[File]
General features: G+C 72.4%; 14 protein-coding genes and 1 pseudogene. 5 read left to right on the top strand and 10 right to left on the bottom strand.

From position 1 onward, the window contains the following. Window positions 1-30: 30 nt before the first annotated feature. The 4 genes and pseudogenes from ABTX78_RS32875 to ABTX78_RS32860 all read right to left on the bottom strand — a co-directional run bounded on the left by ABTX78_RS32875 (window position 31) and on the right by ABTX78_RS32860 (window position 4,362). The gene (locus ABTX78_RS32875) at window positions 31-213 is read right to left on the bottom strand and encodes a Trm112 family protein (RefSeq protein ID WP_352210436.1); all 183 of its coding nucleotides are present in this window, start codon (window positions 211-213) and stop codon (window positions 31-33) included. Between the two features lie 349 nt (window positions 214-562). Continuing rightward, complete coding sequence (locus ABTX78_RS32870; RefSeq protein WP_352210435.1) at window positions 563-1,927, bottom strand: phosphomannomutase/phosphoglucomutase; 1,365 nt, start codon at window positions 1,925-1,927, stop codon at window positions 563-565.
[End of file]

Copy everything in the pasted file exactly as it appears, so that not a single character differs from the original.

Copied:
General features: G+C 72.4%; 14 protein-coding genes and 1 pseudogene. 5 read left to right on the top strand and 10 right to left on the bottom strand.

From position 1 onward, the window contains the following. Window positions 1-30: 30 nt before the first annotated feature. The 4 genes and pseudogenes from ABTX78_RS32875 to ABTX78_RS32860 all read right to left on the bottom strand — a co-directional run bounded on the left by ABTX78_RS32875 (window position 31) and on the right by ABTX78_RS32860 (window position 4,362). The gene (locus ABTX78_RS32875) at window positions 31-213 is read right to left on the bottom strand and encodes a Trm112 family protein (RefSeq protein ID WP_352210436.1); all 183 of its coding nucleotides are present in this window, start codon (window positions 211-213) and stop codon (window positions 31-33) included. Between the two features lie 349 nt (window positions 214-562). Continuing rightward, complete coding sequence (locus ABTX78_RS32870; RefSeq protein WP_352210435.1) at window positions 563-1,927, bottom strand: phosphomannomutase/phosphoglucomutase; 1,365 nt, start codon at window positions 1,925-1,927, stop codon at window positions 563-565.